Strenuous Job-Related Exercise May Not Increase Longevity in Men

Although frequent exercise is often touted as key to leading a long and healthy life, a new Japanese study suggests that long-term, job-related strenuous exercise may not necessarily extend longevity.
The study suggests that perhaps excessive endurance training and physical activity can actually overwhelm the beneficial aspects of regular physical exercise. The research was conducted on men, so the effects in women remain unknown.

Study: LGBTQ Youth Bullied At Twice The Rate of Hetero Youth

A new U.S. survey finds that 91% of LGBTQ adolescents report at least one experience of bias-based bullying, more than double the estimates from previous studies of predominantly heterosexual youth.
While experts recognize detrimental health consequences often stem from the distress of being stigmatized for their sexual and gender identities, little is known about how being mistreated for other reasons (such as their weight, race/ethnicity, religion, disability status) may also contribute to their health.

Kids Have More Nuanced Idea of Reality Than Once Thought

What’s the difference between “real” and “unreal” in a young child’s mind? Are dinosaurs more real than Santa Claus at the mall? And what about The Wiggles or aliens and ghosts?
In a new U.K. study, researchers at Keele University sought to better understand how children see various characters as real or unreal.

Teens’ Poor Sleep Tied to Later Depression, Anxiety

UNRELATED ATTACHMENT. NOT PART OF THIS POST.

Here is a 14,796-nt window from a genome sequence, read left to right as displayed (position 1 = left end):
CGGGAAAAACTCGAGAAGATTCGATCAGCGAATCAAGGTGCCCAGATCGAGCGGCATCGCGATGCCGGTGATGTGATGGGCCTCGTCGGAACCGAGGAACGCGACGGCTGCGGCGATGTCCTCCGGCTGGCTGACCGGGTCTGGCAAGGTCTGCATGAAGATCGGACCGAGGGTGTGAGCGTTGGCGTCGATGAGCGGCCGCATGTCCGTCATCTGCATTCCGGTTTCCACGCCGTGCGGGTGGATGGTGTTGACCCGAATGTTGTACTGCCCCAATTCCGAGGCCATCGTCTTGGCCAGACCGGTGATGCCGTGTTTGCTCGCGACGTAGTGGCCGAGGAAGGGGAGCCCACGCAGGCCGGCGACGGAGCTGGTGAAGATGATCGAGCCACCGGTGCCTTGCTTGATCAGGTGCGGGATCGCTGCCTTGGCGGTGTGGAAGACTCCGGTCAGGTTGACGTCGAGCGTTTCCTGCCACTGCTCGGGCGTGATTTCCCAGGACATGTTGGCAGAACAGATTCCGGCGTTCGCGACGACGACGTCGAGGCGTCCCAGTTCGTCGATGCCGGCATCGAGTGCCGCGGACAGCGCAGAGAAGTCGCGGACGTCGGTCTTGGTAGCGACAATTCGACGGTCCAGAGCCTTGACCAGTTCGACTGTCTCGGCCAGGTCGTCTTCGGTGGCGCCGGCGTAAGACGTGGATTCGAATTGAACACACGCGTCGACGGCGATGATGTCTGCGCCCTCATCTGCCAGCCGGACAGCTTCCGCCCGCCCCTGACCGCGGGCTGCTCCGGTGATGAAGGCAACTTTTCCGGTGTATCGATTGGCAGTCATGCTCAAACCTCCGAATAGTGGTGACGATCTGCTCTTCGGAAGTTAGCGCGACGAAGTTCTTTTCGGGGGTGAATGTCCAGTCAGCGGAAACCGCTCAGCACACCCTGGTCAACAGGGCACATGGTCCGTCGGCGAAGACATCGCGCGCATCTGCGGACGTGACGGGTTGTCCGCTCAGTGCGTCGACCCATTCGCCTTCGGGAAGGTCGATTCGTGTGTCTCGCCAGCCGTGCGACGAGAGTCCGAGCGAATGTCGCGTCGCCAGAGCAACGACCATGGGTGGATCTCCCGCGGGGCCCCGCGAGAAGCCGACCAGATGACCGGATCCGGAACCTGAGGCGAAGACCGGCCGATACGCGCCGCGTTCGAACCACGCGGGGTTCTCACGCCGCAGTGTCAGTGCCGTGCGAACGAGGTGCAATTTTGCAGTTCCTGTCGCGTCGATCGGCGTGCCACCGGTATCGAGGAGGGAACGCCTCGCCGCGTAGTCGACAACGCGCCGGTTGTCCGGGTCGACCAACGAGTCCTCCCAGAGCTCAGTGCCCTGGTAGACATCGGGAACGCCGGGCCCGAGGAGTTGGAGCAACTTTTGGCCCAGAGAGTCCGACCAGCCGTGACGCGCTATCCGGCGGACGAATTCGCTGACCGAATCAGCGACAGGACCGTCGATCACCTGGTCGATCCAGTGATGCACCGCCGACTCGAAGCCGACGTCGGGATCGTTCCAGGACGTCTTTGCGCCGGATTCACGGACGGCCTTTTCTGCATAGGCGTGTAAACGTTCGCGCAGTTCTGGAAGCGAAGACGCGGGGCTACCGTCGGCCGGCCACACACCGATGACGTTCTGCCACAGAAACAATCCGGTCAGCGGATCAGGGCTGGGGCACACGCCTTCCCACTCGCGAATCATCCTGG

Teens who get very poor sleep may be more likely to struggle with poor mental health later in life, according to a new study published in the Journal of Child Psychology and Psychiatry.
Researchers from the University of Reading, Goldsmiths University of London and Flinders University analyzed self-reported sleep quality and quantity from teens and found a significant relationship between poor sleep and mental health issues.

Comcast Offers Free Internet Essentials, Opens Public WiFi Hotspots

In light of the widespread disruptions to education, work and in-person social connections due to the Covid-19 pandemic, Comcast announces two initiatives to help students, teachers and members of the public to maintain their connectivity to important resources, friends and family.

Political Candidates’ Use of Humor on Twitter Can Backfire

A new study shows that political candidates’ use of humor on social media can sometimes backfire when it comes to potential supporters.
The findings, published in the journal Communication Research Reports, show that people were more likely to view messages using humor as inappropriate for a political candidate they didn’t know. This led participants to rate a candidate who used humor as less credible than one who didn’t — and less likely to get their vote.

Math-Savvy Smokers More Likely to Want to Quit

A new study shows that smokers who score higher on tests of math ability are more likely than others to say they intend to quit smoking.
According to the findings, this is because smokers skilled in math have a better memory for numbers related to smoking risk, which ultimately leads to a greater intention to quit.